The collection demonstrates the extent of Fawcett’s interests – ranging from suffrage to child employment to the so-called white slave trade to war and patriotism (where she had much in common with her militant counterparts, the Pankhursts being renowned for their jingoism). Intriguingly, there are also 20 ‘Picturing Fawcett’ inclusions containing photographs and paintings of her, from lecturer to wife to garden party attendee. For those of you who are fans of Pre-Raphaelite art (like me), you may be surprised (like me) to discover that Ford Maddox Brown (1821-93), in his signature style, painted a portrait of Millicent and her husband Henry Fawcett (1872). This was commissioned by their friend, liberal politician Sir Charles Dilke (1843-1911), and such was his affection for the couple, it hung in his home until his death (58-60).
In 1918, shortly after the passing of the Representation of the People Act, Fawcett reflected: ‘I most devoutly believe that the Suffrage movement, all through its fifty years’ existence as practical politics, has made continuous and fairly rapid progress’. Admitting there were some disappointments, like the defeat of the Conciliation Bill that would have seen women enfranchised in 1912, she added: ‘those of us whose disposition and training led us to take long views never doubted for a moment that ultimate success was certain […] Looking back over the last fifty years’ work for women, I can truly say it has been a joyful and exhilarating time: punctuated by victory after victory’ (356).
Today, we variously watch on, mobilise, campaign for and protest as women’s rights are won and lost. The ‘Marea Verde’ (‘Green Wave’) movement has recently resulted in the decriminalisation of abortion in places like Argentina and Colombia. However, in 2022, 50 years after the Roe v. Wade judgment (1973) which ruled that the US Constitution protects a pregnant woman’s liberty to choose to have an abortion without excessive government restriction, the US Supreme Court overturned that historic decision.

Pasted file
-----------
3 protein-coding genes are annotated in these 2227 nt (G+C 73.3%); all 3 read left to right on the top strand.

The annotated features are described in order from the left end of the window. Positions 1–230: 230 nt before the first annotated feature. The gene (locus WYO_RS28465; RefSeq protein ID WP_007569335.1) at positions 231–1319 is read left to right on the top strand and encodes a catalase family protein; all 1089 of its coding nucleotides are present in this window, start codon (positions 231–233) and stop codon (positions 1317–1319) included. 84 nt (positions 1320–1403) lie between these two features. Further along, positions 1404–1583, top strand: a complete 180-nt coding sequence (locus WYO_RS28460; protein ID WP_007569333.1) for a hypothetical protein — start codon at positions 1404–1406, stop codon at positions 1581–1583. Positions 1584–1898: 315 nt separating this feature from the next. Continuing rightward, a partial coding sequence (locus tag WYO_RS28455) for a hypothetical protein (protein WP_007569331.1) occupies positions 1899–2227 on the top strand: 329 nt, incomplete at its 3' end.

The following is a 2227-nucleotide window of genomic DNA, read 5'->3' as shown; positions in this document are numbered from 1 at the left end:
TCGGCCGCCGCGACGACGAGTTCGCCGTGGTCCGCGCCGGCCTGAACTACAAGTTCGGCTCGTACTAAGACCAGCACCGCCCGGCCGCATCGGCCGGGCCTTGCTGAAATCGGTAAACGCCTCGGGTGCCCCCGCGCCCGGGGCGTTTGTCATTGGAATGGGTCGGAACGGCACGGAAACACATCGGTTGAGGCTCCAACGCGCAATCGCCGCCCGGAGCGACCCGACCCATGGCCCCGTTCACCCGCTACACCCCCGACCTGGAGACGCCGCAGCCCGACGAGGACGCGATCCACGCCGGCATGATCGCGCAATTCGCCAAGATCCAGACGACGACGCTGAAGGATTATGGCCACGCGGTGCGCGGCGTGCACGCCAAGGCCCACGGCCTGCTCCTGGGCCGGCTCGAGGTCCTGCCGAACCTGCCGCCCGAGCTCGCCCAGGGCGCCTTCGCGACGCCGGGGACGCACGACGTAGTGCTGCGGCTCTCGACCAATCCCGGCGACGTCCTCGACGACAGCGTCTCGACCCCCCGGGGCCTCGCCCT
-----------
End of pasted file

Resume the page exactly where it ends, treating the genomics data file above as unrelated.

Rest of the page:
In 1918, Fawcett wrote: ‘I can only hope that that those who are beginning their work now may have as joyful a fifty years before them as I and many dearly loved colleagues have to look back upon’ (356). Feminists around the world are still fighting for women’s and gender rights. There is much need among contemporary feminists for inspiration from this book’s evidence of the formidable fortitude, optimism, determination and generous spirit of activists like Millicent Garrett Fawcett. For students and scholars of English social and political life, the broader history of women’s rights globally or even those who simply wish to appreciate the pace of a different time, this book is a must read (and it is accessible as a free open access PDF!).
Note: This review gives the views of the author, and not the position of the LSE Review of Books blog, or of the London School of Economics and Political Science.